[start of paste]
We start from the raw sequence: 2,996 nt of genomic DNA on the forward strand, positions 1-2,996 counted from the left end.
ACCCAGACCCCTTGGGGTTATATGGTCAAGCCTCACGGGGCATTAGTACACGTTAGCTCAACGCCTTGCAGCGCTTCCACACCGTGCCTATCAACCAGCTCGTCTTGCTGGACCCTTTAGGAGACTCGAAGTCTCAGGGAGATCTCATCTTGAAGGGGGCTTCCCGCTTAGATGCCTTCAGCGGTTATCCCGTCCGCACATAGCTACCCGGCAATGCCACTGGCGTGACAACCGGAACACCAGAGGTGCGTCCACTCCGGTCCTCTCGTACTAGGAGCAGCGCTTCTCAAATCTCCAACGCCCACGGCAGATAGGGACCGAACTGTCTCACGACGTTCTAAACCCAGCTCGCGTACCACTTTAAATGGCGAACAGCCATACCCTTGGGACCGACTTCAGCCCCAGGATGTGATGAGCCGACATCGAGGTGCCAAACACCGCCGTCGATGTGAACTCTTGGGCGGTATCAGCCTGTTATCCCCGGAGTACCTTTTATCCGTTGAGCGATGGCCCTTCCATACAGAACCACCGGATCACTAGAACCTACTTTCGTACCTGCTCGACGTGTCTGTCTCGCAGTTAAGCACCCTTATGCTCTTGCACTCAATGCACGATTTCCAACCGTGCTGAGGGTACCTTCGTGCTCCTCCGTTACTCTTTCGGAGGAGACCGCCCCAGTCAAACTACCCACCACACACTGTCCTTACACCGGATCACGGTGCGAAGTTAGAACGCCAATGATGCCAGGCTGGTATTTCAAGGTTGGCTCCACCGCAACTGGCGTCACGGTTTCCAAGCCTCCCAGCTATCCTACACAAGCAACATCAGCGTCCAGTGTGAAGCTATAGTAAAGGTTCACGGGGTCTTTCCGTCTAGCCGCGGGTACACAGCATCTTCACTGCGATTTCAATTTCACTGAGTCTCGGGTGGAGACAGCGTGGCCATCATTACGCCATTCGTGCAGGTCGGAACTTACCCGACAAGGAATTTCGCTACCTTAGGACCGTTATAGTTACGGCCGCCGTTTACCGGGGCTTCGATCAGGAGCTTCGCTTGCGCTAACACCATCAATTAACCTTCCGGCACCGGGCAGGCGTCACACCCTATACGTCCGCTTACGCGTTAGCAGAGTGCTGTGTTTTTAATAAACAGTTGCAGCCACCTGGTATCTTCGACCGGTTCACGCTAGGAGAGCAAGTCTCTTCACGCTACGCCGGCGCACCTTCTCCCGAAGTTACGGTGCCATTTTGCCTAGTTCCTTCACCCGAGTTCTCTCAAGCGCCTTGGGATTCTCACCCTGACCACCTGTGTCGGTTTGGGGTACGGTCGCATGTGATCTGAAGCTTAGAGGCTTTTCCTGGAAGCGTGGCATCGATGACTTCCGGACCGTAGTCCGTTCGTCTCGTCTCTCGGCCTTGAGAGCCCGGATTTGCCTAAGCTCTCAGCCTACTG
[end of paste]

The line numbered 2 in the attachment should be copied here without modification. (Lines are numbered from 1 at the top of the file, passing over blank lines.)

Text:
ACCCAGACCCCTTGGGGTTATATGGTCAAGCCTCACGGGGCATTAGTACACGTTAGCTCAACGCCTTGCAGCGCTTCCACACCGTGCCTATCAACCAGCTCGTCTTGCTGGACCCTTTAGGAGACTCGAAGTCTCAGGGAGATCTCATCTTGAAGGGGGCTTCCCGCTTAGATGCCTTCAGCGGTTATCCCGTCCGCACATAGCTACCCGGCAATGCCACTGGCGTGACAACCGGAACACCAGAGGTGCGTCCACTCCGGTCCTCTCGTACTAGGAGCAGCGCTTCTCAAATCTCCAACGCCCACGGCAGATAGGGACCGAACTGTCTCACGACGTTCTAAACCCAGCTCGCGTACCACTTTAAATGGCGAACAGCCATACCCTTGGGACCGACTTCAGCCCCAGGATGTGATGAGCCGACATCGAGGTGCCAAACACCGCCGTCGATGTGAACTCTTGGGCGGTATCAGCCTGTTATCCCCGGAGTACCTTTTATCCGTTGAGCGATGGCCCTTCCATACAGAACCACCGGATCACTAGAACCTACTTTCGTACCTGCTCGACGTGTCTGTCTCGCAGTTAAGCACCCTTATGCTCTTGCACTCAATGCACGATTTCCAACCGTGCTGAGGGTACCTTCGTGCTCCTCCGTTACTCTTTCGGAGGAGACCGCCCCAGTCAAACTACCCACCACACACTGTCCTTACACCGGATCACGGTGCGAAGTTAGAACGCCAATGATGCCAGGCTGGTATTTCAAGGTTGGCTCCACCGCAACTGGCGTCACGGTTTCCAAGCCTCCCAGCTATCCTACACAAGCAACATCAGCGTCCAGTGTGAAGCTATAGTAAAGGTTCACGGGGTCTTTCCGTCTAGCCGCGGGTACACAGCATCTTCACTGCGATTTCAATTTCACTGAGTCTCGGGTGGAGACAGCGTGGCCATCATTACGCCATTCGTGCAGGTCGGAACTTACCCGACAAGGAATTTCGCTACCTTAGGACCGTTATAGTTACGGCCGCCGTTTACCGGGGCTTCGATCAGGAGCTTCGCTTGCGCTAACACCATCAATTAACCTTCCGGCACCGGGCAGGCGTCACACCCTATACGTCCGCTTACGCGTTAGCAGAGTGCTGTGTTTTTAATAAACAGTTGCAGCCACCTGGTATCTTCGACCGGTTCACGCTAGGAGAGCAAGTCTCTTCACGCTACGCCGGCGCACCTTCTCCCGAAGTTACGGTGCCATTTTGCCTAGTTCCTTCACCCGAGTTCTCTCAAGCGCCTTGGGATTCTCACCCTGACCACCTGTGTCGGTTTGGGGTACGGTCGCATGTGATCTGAAGCTTAGAGGCTTTTCCTGGAAGCGTGGCATCGATGACTTCCGGACCGTAGTCCGTTCGTCTCGTCTCTCGGCCTTGAGAGCCCGGATTTGCCTAAGCTCTCAGCCTACTG